We see this same victim shaming structure when it comes to outsiders violating Haitian women and girls like the UN peacekeepers soldiers who have over a 100 rape allegations by native Haitian women. Some of these women have given birth to UN peacekeepers solider's children whether by choice or by force. Abortion is illegal in Haiti so their isn't much of an option to terminate a pregnancy safely and to come back to a village with the stigmatization of 'rape victim' makes it almost impossible for women rape victims to continue their lives. They either face ostrasization. Their male counterparts no longer have interest in them or view them as 'ruined goods' (In Haitian Culture there is a high value on virginity and purity. Rape is seen as the opposite of pure). And the women treat them as nuisances, something to stay away from all the while gossiping about what might have happened during the rape. This fuels the cycle in Haitian culture of keeping rape a secret and keeping rape reports significantly low if they're being accurately documented and preserved in the first place.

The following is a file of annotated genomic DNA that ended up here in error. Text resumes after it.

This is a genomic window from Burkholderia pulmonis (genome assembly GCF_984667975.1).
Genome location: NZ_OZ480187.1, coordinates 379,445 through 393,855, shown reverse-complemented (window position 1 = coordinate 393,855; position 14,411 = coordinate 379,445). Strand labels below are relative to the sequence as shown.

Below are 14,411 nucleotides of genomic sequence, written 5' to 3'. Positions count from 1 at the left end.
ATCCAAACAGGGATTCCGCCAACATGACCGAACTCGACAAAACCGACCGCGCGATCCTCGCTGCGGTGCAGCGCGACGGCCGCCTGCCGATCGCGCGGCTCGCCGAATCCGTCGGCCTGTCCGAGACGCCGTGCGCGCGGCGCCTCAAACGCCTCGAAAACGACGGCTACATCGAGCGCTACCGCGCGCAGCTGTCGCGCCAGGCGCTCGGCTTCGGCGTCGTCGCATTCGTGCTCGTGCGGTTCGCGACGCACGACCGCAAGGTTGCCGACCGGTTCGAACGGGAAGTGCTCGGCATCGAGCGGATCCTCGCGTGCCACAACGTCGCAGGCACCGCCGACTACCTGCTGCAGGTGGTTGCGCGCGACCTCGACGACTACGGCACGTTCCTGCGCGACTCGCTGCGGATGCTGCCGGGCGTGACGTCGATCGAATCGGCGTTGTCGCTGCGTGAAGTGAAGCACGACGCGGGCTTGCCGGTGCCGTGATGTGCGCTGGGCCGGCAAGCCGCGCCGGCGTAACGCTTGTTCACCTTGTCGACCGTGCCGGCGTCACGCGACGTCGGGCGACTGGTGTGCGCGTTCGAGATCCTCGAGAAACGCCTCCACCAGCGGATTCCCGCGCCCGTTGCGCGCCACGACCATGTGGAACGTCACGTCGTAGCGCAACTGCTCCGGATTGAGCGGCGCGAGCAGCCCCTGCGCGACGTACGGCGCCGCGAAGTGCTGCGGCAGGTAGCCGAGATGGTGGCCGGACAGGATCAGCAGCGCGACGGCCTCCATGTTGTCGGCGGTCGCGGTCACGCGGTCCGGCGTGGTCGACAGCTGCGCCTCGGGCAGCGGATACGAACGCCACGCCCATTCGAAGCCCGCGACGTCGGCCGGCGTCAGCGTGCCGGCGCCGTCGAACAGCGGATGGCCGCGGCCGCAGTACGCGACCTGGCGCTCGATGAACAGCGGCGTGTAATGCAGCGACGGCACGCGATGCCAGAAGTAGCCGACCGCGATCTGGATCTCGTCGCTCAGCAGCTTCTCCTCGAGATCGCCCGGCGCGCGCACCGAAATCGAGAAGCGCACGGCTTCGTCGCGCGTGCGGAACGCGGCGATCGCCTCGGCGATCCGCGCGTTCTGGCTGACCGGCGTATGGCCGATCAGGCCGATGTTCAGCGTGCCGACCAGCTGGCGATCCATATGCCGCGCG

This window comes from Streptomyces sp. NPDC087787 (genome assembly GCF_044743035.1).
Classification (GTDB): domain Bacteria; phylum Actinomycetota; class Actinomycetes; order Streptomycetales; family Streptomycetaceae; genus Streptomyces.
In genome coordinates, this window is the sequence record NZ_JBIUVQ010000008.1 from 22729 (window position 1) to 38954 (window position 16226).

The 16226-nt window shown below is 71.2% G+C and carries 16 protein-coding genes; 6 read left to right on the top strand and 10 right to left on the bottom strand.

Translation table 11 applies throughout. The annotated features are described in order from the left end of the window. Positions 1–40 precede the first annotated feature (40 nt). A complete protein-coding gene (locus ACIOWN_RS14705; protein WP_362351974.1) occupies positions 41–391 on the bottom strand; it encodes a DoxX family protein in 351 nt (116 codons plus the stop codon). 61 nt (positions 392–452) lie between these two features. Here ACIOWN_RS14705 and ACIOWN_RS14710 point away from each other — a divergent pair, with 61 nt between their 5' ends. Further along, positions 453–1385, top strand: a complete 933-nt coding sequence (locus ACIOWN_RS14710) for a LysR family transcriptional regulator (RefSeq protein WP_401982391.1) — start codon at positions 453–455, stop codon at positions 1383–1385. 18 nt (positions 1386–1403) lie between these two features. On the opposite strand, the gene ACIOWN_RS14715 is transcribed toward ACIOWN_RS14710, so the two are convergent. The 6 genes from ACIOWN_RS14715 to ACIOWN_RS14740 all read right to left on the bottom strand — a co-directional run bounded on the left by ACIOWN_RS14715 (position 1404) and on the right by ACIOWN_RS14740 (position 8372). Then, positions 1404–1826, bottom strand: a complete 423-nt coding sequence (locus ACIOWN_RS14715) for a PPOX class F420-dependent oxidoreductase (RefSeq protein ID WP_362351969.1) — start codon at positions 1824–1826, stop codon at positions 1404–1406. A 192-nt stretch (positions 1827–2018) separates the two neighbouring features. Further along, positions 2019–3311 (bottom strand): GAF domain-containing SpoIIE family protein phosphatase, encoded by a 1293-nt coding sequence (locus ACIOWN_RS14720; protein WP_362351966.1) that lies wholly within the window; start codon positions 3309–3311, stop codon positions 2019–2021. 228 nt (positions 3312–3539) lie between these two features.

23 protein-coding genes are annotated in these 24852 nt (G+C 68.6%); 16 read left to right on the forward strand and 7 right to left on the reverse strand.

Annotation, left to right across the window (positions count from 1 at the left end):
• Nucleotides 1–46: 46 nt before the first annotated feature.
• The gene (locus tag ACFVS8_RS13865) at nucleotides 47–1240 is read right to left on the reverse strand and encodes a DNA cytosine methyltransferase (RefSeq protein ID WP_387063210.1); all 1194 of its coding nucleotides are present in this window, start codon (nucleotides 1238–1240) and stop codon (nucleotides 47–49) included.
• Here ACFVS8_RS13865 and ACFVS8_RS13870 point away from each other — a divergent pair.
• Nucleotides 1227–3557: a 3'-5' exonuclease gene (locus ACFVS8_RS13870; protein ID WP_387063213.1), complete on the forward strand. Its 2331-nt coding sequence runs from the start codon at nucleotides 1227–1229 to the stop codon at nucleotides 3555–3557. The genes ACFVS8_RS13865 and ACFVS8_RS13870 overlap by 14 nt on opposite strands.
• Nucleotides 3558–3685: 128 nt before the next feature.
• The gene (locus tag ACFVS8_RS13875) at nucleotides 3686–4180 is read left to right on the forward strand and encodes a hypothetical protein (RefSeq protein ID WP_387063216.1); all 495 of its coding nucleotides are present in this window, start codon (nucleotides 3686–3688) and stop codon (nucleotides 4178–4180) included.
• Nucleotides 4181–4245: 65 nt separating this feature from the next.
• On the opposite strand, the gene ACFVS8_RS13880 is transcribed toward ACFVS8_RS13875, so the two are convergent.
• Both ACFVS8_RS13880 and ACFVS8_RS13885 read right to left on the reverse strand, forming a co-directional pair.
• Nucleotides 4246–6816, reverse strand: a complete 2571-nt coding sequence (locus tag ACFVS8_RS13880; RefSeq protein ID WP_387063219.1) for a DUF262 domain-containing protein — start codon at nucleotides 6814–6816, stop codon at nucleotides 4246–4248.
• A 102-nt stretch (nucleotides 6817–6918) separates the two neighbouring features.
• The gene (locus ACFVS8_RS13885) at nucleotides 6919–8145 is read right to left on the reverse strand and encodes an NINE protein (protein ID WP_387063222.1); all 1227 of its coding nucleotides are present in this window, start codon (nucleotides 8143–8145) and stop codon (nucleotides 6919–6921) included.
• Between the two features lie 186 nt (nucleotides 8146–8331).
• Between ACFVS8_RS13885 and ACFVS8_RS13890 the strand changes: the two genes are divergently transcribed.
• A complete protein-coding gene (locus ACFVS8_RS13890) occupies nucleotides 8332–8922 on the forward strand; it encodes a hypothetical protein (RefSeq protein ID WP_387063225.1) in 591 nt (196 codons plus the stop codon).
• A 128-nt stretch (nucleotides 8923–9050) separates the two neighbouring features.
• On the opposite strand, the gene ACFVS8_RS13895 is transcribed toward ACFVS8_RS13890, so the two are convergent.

AJ+ video The UN In Haiti:
For child victims this reality isn't much of a difference. Because rape isn't seen as an act of non-consensual sex. The victim isn't believed to be without shame and therefore guiltless. In a large majority of minds, the victim had played a part in their rape even if the victim is a child. It isn't a surprised to hear well that girl acts 'fast.' Well what was she doing hanging out with those teenage boys? Oh he must be gay, why else would a man rape him? When a victim hears that from his or her secure support system s/he will not speak up. S/he will take her assault to the grave not because s/he doesn't want justice but because s/he doesn't want to be re-victimized by ignorant comments or ostrasized as if s/he has an airborne disease. And in a country as tiny as Haiti, news travel fast and in every city negative news travels faster than positive news so sharing his or her story of being raped could become the village's gossip for the next few weeks. Let's also not forget rape kits are hardly heard of in Haiti and with a corrupt government seeking justices is laughable in a situation that's no laughing matter.